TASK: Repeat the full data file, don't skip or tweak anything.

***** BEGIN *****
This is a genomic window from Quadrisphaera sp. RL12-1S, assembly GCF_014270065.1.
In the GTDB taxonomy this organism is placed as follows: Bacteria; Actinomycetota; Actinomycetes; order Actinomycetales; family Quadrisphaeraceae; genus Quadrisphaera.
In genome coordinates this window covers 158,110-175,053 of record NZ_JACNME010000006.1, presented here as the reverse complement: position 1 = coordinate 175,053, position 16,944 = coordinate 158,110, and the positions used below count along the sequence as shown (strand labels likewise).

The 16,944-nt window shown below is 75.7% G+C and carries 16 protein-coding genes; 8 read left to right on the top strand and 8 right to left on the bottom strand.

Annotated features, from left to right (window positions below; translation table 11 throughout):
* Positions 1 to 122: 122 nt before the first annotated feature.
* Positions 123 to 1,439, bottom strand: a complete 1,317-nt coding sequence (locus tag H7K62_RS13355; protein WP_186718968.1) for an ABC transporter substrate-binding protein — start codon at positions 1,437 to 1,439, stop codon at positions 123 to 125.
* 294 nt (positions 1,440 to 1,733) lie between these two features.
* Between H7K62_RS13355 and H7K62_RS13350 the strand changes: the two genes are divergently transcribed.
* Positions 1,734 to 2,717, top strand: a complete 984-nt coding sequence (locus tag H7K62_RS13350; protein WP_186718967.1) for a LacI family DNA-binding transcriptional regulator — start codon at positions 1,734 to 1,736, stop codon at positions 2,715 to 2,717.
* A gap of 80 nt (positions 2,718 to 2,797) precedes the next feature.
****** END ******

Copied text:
This is a genomic window from Quadrisphaera sp. RL12-1S, assembly GCF_014270065.1.
In the GTDB taxonomy this organism is placed as follows: Bacteria; Actinomycetota; Actinomycetes; order Actinomycetales; family Quadrisphaeraceae; genus Quadrisphaera.
In genome coordinates this window covers 158,110-175,053 of record NZ_JACNME010000006.1, presented here as the reverse complement: position 1 = coordinate 175,053, position 16,944 = coordinate 158,110, and the positions used below count along the sequence as shown (strand labels likewise).

The 16,944-nt window shown below is 75.7% G+C and carries 16 protein-coding genes; 8 read left to right on the top strand and 8 right to left on the bottom strand.

Annotated features, from left to right (window positions below; translation table 11 throughout):
* Positions 1 to 122: 122 nt before the first annotated feature.
* Positions 123 to 1,439, bottom strand: a complete 1,317-nt coding sequence (locus tag H7K62_RS13355; protein WP_186718968.1) for an ABC transporter substrate-binding protein — start codon at positions 1,437 to 1,439, stop codon at positions 123 to 125.
* 294 nt (positions 1,440 to 1,733) lie between these two features.
* Between H7K62_RS13355 and H7K62_RS13350 the strand changes: the two genes are divergently transcribed.
* Positions 1,734 to 2,717, top strand: a complete 984-nt coding sequence (locus tag H7K62_RS13350; protein WP_186718967.1) for a LacI family DNA-binding transcriptional regulator — start codon at positions 1,734 to 1,736, stop codon at positions 2,715 to 2,717.
* A gap of 80 nt (positions 2,718 to 2,797) precedes the next feature.